Don't forget that these are treated as delivery times, i.e. the NetCon's delay will have no effect on the times of synaptic activation. If additional conduction latency is needed, you will have to incorporate it by adding the extra time to the elements of syntimes before the FInitializeHandler is called.
If you have a lot of spikes then it's best to use an NMODL-defined artificial spiking cell that generates spike events at times that are stored in a Vector (which you fill with data before the simulation). For more information see Driving a synapse with recorded or precomputed spike events in the "Hot tips" area of the NEURON forum.

How can I read data from a binary PClamp file? contains a mod file that defines an object class (ClampExData) whose methods can read PClamp binary files--or at least it could several years ago--plus a sample data file and a hoc file to illustrate usage. If ClampExData doesn't work with the most recent PClamp file formats, at least clampex.mod is a starting point that you can modify as needed.

How do I exit NEURON? I'm not using the GUI, and when I enter ^D at the oc> prompt it doesn't do anything.

You seem to be using an older MSWin or MacOS version of NEURON (why not get the most recent version?). Typing the command
at the oc> prompt works for all versions, new or old, under all OSes. Don't forget the parentheses, because quit() is a function. Oh, and you need to press the Enter or Return key too.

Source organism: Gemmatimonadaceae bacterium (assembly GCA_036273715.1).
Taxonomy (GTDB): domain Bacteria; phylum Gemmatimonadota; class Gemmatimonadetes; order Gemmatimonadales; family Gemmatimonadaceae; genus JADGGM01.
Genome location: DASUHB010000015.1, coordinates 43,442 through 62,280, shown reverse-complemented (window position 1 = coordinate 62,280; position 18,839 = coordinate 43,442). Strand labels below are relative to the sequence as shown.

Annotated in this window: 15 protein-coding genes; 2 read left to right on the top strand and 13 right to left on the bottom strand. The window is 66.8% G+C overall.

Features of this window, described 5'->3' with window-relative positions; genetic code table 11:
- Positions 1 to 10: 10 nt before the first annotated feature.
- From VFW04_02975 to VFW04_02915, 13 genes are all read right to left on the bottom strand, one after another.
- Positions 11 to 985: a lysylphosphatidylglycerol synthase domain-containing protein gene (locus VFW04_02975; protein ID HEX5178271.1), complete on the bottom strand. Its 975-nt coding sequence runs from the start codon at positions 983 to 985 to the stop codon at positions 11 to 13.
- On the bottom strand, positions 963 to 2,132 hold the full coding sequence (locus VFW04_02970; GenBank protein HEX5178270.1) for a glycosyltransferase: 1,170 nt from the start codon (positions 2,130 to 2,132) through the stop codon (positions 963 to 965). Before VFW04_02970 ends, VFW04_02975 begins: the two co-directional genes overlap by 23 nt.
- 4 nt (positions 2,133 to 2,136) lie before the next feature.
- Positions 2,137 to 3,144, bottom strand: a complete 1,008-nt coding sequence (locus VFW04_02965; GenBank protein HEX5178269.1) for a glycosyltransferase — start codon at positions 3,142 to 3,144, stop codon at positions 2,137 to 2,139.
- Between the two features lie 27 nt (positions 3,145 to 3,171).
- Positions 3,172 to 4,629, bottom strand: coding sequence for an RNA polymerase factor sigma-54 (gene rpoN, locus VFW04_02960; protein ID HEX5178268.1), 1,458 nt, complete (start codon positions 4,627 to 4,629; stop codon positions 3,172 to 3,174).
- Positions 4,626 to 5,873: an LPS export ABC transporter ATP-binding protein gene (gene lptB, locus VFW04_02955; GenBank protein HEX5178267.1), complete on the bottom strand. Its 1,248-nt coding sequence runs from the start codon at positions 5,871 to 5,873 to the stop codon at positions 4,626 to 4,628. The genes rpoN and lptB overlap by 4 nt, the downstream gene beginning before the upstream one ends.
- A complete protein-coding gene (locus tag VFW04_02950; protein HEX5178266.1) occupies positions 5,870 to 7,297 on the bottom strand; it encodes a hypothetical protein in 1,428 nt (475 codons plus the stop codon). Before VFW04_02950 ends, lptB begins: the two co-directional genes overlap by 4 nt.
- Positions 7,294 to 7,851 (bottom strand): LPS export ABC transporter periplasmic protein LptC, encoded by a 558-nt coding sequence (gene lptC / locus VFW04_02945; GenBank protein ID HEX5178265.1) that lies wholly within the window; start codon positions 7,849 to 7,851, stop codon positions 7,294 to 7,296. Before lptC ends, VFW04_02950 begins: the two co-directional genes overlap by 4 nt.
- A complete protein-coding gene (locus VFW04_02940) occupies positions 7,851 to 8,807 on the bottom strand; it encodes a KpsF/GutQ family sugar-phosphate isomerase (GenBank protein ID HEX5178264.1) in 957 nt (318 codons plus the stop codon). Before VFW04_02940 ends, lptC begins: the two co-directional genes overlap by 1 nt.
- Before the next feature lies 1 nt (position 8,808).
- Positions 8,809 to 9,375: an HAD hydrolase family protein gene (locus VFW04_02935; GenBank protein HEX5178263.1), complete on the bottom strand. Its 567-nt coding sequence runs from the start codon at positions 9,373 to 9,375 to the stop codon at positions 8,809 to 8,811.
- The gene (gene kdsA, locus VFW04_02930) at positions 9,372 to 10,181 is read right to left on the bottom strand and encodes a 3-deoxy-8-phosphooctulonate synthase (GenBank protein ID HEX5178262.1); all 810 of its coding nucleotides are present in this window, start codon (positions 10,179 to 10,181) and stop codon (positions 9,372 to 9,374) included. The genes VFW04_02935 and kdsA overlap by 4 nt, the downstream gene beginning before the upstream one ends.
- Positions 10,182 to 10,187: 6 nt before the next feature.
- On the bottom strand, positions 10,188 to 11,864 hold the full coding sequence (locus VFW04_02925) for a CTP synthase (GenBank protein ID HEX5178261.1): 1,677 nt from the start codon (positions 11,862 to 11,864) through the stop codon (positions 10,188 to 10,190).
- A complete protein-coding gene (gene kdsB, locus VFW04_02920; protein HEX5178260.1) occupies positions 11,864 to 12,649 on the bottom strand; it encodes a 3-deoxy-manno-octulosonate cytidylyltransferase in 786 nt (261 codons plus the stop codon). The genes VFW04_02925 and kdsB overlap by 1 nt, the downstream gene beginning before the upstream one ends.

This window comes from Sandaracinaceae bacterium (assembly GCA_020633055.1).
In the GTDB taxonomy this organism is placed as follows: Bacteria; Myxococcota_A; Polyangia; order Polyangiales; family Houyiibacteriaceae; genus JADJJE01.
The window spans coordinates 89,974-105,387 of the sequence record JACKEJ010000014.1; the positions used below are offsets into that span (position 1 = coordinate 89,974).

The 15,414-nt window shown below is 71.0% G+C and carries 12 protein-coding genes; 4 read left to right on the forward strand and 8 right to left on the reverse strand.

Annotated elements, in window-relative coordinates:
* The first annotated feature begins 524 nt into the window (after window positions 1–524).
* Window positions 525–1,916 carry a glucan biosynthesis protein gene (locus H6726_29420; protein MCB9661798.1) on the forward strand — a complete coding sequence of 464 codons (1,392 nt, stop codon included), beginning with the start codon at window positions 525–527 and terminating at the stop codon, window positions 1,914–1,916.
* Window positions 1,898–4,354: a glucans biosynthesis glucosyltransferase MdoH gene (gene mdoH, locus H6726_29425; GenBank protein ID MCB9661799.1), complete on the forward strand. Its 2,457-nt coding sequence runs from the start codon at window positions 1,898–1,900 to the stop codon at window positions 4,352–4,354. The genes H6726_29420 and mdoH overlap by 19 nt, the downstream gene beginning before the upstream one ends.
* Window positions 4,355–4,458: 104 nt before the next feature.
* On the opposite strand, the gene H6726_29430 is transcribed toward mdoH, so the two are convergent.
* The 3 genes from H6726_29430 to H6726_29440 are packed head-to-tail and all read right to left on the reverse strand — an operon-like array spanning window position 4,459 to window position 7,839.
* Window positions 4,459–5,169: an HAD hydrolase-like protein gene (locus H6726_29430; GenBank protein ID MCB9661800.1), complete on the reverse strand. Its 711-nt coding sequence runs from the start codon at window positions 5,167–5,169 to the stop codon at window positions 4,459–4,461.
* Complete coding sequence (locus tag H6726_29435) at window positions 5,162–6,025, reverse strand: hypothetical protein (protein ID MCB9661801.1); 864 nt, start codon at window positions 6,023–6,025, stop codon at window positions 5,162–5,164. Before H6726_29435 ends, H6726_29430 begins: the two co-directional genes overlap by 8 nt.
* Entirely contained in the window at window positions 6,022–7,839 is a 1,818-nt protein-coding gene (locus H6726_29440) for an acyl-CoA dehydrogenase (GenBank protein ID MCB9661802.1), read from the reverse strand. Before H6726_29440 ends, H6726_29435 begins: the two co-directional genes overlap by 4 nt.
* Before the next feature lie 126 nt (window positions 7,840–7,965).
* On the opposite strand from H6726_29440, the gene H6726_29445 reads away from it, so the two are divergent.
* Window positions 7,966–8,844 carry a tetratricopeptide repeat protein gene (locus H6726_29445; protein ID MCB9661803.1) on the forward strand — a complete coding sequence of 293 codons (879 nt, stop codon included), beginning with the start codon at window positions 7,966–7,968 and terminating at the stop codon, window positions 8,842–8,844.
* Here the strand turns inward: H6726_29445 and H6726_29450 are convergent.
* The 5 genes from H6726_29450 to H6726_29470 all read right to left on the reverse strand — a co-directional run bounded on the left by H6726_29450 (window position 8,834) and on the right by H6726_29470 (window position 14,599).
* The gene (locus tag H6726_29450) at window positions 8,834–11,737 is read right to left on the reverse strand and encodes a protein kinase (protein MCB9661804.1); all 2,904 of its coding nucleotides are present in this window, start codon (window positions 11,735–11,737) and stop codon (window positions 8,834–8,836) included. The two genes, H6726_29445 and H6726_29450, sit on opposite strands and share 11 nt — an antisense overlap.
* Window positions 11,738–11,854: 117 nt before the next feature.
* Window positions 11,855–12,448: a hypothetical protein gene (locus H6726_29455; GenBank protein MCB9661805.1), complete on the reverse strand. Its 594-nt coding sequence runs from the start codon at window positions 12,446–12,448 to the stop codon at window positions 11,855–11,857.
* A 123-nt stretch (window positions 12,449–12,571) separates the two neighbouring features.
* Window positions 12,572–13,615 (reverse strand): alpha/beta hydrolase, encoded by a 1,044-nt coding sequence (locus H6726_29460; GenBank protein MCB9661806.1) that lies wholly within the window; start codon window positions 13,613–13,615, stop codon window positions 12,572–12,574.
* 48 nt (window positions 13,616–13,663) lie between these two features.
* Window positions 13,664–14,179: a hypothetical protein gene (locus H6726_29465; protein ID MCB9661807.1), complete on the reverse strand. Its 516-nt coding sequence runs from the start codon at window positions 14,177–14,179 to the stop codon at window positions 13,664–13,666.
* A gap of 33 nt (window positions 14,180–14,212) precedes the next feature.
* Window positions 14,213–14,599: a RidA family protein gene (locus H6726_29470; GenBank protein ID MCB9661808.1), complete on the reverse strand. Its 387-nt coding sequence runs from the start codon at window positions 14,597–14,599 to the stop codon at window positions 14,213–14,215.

Memory, learning and decision-making studied in worms

As anyone who has ever procrastinated knows, remembering that you need to do something and acting on that knowledge are two different things. To understand how learning changes nerve cells and leads to different behaviors, researchers studied the much simpler nervous system of worms.

"In this study, we can now translate neuronal activity to behavioral response," said Project Researcher Hirofumi Sato, a neuroscientist at the University of Tokyo and first author of the research paper recently published in Cell Reports.

The discovery was made possible using technology that researchers describe as a "robot microscope," first developed in 2019 by researchers at Tohoku University in Miyagi Prefecture, northeastern Japan.

The technique involves genetically modifying the worms to add fluorescent tags onto specific molecules. The microscope then detects and tracks the fluorescent light as a worm crawls around, meaning researchers can watch chemical signals travel through and between individual neurons in awake, unrestrained animals.